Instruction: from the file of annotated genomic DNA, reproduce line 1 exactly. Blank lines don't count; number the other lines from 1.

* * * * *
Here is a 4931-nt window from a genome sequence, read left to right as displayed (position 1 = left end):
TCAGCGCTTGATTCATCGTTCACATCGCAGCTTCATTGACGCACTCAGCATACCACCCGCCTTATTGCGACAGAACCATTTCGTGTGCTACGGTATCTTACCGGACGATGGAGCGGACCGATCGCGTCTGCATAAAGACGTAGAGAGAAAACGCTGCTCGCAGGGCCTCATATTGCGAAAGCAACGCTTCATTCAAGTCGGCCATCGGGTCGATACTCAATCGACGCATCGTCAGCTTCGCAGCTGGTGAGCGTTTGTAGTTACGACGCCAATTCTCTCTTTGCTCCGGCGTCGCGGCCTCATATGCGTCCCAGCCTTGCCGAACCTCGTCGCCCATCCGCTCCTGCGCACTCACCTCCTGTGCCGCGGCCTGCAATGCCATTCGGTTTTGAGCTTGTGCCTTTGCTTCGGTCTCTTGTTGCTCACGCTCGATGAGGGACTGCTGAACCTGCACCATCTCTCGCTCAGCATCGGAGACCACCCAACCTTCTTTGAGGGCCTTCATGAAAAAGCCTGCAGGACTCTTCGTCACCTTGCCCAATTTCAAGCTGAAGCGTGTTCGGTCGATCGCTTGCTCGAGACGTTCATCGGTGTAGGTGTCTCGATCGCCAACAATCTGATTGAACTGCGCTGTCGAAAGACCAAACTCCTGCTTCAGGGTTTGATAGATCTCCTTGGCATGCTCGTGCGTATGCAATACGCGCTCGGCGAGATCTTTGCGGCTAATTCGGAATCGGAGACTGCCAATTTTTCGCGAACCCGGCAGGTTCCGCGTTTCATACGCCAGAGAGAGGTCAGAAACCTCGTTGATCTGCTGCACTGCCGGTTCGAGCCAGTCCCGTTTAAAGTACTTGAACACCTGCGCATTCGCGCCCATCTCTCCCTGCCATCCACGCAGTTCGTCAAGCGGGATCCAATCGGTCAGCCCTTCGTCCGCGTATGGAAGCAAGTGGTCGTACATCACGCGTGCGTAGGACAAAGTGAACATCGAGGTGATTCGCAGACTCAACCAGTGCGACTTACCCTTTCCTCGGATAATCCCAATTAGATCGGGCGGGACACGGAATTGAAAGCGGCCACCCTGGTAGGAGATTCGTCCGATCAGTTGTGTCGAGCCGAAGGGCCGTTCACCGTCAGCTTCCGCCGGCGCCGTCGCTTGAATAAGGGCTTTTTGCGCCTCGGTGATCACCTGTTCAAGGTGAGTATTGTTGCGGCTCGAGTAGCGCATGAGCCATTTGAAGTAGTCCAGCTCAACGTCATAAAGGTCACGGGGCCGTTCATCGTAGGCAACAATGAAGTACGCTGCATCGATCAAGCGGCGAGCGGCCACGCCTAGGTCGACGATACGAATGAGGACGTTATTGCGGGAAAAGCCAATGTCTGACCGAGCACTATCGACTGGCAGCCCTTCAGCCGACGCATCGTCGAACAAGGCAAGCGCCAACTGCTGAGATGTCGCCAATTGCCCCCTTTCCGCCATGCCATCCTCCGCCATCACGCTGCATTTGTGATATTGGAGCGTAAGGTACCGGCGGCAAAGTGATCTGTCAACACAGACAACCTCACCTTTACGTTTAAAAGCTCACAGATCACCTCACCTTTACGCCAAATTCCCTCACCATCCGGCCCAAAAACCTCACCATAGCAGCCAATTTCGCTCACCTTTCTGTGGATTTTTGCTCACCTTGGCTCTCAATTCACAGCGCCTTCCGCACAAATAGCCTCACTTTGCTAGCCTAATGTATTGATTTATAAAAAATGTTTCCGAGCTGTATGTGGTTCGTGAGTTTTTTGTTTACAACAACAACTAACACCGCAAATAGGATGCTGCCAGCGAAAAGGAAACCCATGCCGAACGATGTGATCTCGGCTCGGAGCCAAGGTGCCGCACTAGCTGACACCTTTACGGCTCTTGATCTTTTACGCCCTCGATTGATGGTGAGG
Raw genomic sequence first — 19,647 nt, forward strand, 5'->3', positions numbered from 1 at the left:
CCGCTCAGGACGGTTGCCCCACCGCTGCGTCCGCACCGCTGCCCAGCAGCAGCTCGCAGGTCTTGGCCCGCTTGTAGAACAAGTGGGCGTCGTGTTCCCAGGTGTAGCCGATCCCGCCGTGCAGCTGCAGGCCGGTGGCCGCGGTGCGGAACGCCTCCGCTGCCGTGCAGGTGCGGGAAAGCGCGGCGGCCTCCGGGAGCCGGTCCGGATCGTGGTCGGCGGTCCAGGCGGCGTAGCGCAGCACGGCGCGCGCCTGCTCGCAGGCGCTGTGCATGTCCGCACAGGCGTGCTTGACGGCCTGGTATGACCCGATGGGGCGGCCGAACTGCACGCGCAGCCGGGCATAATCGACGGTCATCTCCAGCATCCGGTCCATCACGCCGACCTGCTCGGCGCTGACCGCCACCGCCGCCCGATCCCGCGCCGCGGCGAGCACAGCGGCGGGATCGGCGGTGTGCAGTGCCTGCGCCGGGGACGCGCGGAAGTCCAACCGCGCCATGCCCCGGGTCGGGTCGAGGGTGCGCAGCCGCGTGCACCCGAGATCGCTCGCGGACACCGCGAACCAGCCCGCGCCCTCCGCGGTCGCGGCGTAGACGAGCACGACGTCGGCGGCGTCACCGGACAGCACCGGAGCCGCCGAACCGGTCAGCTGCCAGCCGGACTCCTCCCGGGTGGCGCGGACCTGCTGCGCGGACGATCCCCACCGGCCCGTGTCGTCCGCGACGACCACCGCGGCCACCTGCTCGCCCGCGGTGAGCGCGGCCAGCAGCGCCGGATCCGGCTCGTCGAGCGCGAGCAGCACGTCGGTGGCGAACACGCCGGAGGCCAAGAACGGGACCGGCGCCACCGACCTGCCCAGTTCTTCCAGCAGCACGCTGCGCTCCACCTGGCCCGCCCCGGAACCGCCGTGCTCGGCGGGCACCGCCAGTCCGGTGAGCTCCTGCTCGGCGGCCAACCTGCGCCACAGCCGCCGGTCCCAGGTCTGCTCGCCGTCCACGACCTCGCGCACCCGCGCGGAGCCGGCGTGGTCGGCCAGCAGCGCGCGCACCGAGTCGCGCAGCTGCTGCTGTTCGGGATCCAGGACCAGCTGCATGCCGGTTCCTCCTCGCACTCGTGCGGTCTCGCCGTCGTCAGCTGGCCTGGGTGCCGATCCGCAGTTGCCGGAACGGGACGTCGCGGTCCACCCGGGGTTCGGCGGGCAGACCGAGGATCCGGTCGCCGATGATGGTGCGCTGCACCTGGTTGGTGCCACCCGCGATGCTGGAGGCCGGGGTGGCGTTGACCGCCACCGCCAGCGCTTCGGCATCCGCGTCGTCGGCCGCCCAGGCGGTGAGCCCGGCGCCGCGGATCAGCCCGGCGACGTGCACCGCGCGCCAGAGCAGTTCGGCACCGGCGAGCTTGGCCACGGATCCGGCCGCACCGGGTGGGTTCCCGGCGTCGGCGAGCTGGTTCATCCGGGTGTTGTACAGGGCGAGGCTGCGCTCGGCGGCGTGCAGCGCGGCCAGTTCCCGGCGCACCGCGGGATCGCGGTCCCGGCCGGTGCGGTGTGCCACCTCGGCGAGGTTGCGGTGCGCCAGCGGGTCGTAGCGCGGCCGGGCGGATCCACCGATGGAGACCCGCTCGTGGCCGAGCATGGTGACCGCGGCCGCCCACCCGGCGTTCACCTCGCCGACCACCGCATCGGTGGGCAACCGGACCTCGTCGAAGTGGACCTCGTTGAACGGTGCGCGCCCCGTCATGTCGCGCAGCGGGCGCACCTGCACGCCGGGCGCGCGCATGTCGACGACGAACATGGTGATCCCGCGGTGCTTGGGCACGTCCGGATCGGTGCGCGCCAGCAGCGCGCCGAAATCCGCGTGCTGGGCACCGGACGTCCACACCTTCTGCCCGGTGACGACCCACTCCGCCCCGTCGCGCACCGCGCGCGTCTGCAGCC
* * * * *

Here is a 4931-nt window from a genome sequence, read left to right as displayed (position 1 = left end):